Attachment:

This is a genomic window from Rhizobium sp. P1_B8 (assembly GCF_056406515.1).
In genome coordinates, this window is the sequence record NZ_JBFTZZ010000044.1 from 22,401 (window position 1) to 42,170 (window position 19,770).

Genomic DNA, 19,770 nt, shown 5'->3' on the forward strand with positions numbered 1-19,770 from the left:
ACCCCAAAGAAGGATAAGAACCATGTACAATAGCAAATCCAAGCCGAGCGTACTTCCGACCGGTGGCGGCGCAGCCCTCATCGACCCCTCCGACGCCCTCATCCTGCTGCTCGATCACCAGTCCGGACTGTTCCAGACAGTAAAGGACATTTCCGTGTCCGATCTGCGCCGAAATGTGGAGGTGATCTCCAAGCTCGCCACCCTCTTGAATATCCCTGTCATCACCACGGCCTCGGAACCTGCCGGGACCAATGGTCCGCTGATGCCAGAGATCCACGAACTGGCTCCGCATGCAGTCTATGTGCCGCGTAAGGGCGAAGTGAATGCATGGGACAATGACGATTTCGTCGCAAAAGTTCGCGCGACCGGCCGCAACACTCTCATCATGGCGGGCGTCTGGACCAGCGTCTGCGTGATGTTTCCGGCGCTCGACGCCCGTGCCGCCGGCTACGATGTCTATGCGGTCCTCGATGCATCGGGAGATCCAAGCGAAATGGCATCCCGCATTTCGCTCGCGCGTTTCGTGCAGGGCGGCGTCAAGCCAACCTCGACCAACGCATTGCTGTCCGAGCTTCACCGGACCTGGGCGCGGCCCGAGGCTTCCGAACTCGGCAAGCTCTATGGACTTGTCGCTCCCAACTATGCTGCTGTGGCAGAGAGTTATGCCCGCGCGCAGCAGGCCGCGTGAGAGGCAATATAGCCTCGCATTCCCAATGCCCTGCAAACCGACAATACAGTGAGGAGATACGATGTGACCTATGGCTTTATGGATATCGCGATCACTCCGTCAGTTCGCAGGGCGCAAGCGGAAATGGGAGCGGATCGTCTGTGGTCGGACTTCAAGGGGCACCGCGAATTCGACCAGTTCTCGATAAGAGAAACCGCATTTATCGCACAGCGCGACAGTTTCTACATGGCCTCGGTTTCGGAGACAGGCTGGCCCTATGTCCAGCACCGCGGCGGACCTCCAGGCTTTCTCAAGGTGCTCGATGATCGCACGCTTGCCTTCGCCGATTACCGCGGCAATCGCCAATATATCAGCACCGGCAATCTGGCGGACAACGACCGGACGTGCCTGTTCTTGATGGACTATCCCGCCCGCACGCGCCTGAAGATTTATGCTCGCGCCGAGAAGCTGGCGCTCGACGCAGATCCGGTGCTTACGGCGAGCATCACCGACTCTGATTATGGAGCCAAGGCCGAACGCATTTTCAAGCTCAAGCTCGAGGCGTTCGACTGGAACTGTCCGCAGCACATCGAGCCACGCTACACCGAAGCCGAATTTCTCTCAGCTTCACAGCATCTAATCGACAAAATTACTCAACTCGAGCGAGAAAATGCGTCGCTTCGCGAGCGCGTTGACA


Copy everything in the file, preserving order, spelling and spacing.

This is a genomic window from Rhizobium sp. P1_B8 (assembly GCF_056406515.1).
In genome coordinates, this window is the sequence record NZ_JBFTZZ010000044.1 from 22,401 (window position 1) to 42,170 (window position 19,770).

Genomic DNA, 19,770 nt, shown 5'->3' on the forward strand with positions numbered 1-19,770 from the left:
ACCCCAAAGAAGGATAAGAACCATGTACAATAGCAAATCCAAGCCGAGCGTACTTCCGACCGGTGGCGGCGCAGCCCTCATCGACCCCTCCGACGCCCTCATCCTGCTGCTCGATCACCAGTCCGGACTGTTCCAGACAGTAAAGGACATTTCCGTGTCCGATCTGCGCCGAAATGTGGAGGTGATCTCCAAGCTCGCCACCCTCTTGAATATCCCTGTCATCACCACGGCCTCGGAACCTGCCGGGACCAATGGTCCGCTGATGCCAGAGATCCACGAACTGGCTCCGCATGCAGTCTATGTGCCGCGTAAGGGCGAAGTGAATGCATGGGACAATGACGATTTCGTCGCAAAAGTTCGCGCGACCGGCCGCAACACTCTCATCATGGCGGGCGTCTGGACCAGCGTCTGCGTGATGTTTCCGGCGCTCGACGCCCGTGCCGCCGGCTACGATGTCTATGCGGTCCTCGATGCATCGGGAGATCCAAGCGAAATGGCATCCCGCATTTCGCTCGCGCGTTTCGTGCAGGGCGGCGTCAAGCCAACCTCGACCAACGCATTGCTGTCCGAGCTTCACCGGACCTGGGCGCGGCCCGAGGCTTCCGAACTCGGCAAGCTCTATGGACTTGTCGCTCCCAACTATGCTGCTGTGGCAGAGAGTTATGCCCGCGCGCAGCAGGCCGCGTGAGAGGCAATATAGCCTCGCATTCCCAATGCCCTGCAAACCGACAATACAGTGAGGAGATACGATGTGACCTATGGCTTTATGGATATCGCGATCACTCCGTCAGTTCGCAGGGCGCAAGCGGAAATGGGAGCGGATCGTCTGTGGTCGGACTTCAAGGGGCACCGCGAATTCGACCAGTTCTCGATAAGAGAAACCGCATTTATCGCACAGCGCGACAGTTTCTACATGGCCTCGGTTTCGGAGACAGGCTGGCCCTATGTCCAGCACCGCGGCGGACCTCCAGGCTTTCTCAAGGTGCTCGATGATCGCACGCTTGCCTTCGCCGATTACCGCGGCAATCGCCAATATATCAGCACCGGCAATCTGGCGGACAACGACCGGACGTGCCTGTTCTTGATGGACTATCCCGCCCGCACGCGCCTGAAGATTTATGCTCGCGCCGAGAAGCTGGCGCTCGACGCAGATCCGGTGCTTACGGCGAGCATCACCGACTCTGATTATGGAGCCAAGGCCGAACGCATTTTCAAGCTCAAGCTCGAGGCGTTCGACTGGAACTGTCCGCAGCACATCGAGCCACGCTACACCGAAGCCGAATTTCTCTCAGCTTCACAGCATCTAATCGACAAAATTACTCAACTCGAGCGAGAAAATGCGTCGCTTCGCGAGCGCGTTGACA